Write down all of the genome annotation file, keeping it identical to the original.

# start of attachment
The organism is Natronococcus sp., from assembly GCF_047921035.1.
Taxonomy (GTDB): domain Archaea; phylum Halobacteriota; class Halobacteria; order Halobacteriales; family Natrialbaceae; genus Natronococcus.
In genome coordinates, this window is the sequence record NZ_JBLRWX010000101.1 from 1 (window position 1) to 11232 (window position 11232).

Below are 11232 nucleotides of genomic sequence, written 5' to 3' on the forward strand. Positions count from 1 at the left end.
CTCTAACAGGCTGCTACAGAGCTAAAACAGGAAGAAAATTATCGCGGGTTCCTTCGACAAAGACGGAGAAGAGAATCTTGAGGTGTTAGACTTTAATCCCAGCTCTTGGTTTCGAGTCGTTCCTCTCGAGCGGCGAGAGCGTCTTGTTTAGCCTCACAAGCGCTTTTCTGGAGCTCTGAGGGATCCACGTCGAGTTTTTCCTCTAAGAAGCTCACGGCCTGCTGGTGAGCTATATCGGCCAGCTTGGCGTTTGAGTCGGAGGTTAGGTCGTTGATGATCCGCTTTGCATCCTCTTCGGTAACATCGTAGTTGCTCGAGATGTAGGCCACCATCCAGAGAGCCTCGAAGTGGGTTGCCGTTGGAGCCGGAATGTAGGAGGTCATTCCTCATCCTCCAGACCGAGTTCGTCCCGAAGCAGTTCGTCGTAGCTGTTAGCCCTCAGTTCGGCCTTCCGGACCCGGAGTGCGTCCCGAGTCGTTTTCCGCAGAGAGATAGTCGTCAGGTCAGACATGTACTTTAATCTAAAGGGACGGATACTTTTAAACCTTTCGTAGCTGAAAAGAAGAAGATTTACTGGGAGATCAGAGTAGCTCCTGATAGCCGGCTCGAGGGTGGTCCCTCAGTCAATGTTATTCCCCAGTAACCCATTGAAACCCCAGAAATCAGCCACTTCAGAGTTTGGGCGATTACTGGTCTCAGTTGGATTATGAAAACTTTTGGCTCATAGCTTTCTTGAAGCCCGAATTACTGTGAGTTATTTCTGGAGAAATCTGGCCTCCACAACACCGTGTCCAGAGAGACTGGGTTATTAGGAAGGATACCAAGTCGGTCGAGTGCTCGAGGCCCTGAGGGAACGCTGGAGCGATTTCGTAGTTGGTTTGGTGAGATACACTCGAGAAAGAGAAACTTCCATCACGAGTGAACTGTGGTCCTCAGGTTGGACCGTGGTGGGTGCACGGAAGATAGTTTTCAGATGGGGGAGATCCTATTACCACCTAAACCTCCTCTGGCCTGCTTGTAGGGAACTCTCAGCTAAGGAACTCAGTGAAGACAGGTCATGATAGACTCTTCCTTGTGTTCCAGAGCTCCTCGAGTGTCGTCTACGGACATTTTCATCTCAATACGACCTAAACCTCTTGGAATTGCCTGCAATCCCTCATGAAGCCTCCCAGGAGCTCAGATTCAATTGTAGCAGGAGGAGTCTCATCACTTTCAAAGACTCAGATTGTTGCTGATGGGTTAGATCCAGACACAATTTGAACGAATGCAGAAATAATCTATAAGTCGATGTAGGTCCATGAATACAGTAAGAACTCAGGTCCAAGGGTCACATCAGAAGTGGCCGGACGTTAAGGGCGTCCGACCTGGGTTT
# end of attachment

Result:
The organism is Natronococcus sp., from assembly GCF_047921035.1.
Taxonomy (GTDB): domain Archaea; phylum Halobacteriota; class Halobacteria; order Halobacteriales; family Natrialbaceae; genus Natronococcus.
In genome coordinates, this window is the sequence record NZ_JBLRWX010000101.1 from 1 (window position 1) to 11232 (window position 11232).

Below are 11232 nucleotides of genomic sequence, written 5' to 3' on the forward strand. Positions count from 1 at the left end.
CTCTAACAGGCTGCTACAGAGCTAAAACAGGAAGAAAATTATCGCGGGTTCCTTCGACAAAGACGGAGAAGAGAATCTTGAGGTGTTAGACTTTAATCCCAGCTCTTGGTTTCGAGTCGTTCCTCTCGAGCGGCGAGAGCGTCTTGTTTAGCCTCACAAGCGCTTTTCTGGAGCTCTGAGGGATCCACGTCGAGTTTTTCCTCTAAGAAGCTCACGGCCTGCTGGTGAGCTATATCGGCCAGCTTGGCGTTTGAGTCGGAGGTTAGGTCGTTGATGATCCGCTTTGCATCCTCTTCGGTAACATCGTAGTTGCTCGAGATGTAGGCCACCATCCAGAGAGCCTCGAAGTGGGTTGCCGTTGGAGCCGGAATGTAGGAGGTCATTCCTCATCCTCCAGACCGAGTTCGTCCCGAAGCAGTTCGTCGTAGCTGTTAGCCCTCAGTTCGGCCTTCCGGACCCGGAGTGCGTCCCGAGTCGTTTTCCGCAGAGAGATAGTCGTCAGGTCAGACATGTACTTTAATCTAAAGGGACGGATACTTTTAAACCTTTCGTAGCTGAAAAGAAGAAGATTTACTGGGAGATCAGAGTAGCTCCTGATAGCCGGCTCGAGGGTGGTCCCTCAGTCAATGTTATTCCCCAGTAACCCATTGAAACCCCAGAAATCAGCCACTTCAGAGTTTGGGCGATTACTGGTCTCAGTTGGATTATGAAAACTTTTGGCTCATAGCTTTCTTGAAGCCCGAATTACTGTGAGTTATTTCTGGAGAAATCTGGCCTCCACAACACCGTGTCCAGAGAGACTGGGTTATTAGGAAGGATACCAAGTCGGTCGAGTGCTCGAGGCCCTGAGGGAACGCTGGAGCGATTTCGTAGTTGGTTTGGTGAGATACACTCGAGAAAGAGAAACTTCCATCACGAGTGAACTGTGGTCCTCAGGTTGGACCGTGGTGGGTGCACGGAAGATAGTTTTCAGATGGGGGAGATCCTATTACCACCTAAACCTCCTCTGGCCTGCTTGTAGGGAACTCTCAGCTAAGGAACTCAGTGAAGACAGGTCATGATAGACTCTTCCTTGTGTTCCAGAGCTCCTCGAGTGTCGTCTACGGACATTTTCATCTCAATACGACCTAAACCTCTTGGAATTGCCTGCAATCCCTCATGAAGCCTCCCAGGAGCTCAGATTCAATTGTAGCAGGAGGAGTCTCATCACTTTCAAAGACTCAGATTGTTGCTGATGGGTTAGATCCAGACACAATTTGAACGAATGCAGAAATAATCTATAAGTCGATGTAGGTCCATGAATACAGTAAGAACTCAGGTCCAAGGGTCACATCAGAAGTGGCCGGACGTTAAGGGCGTCCGACCTGGGTTT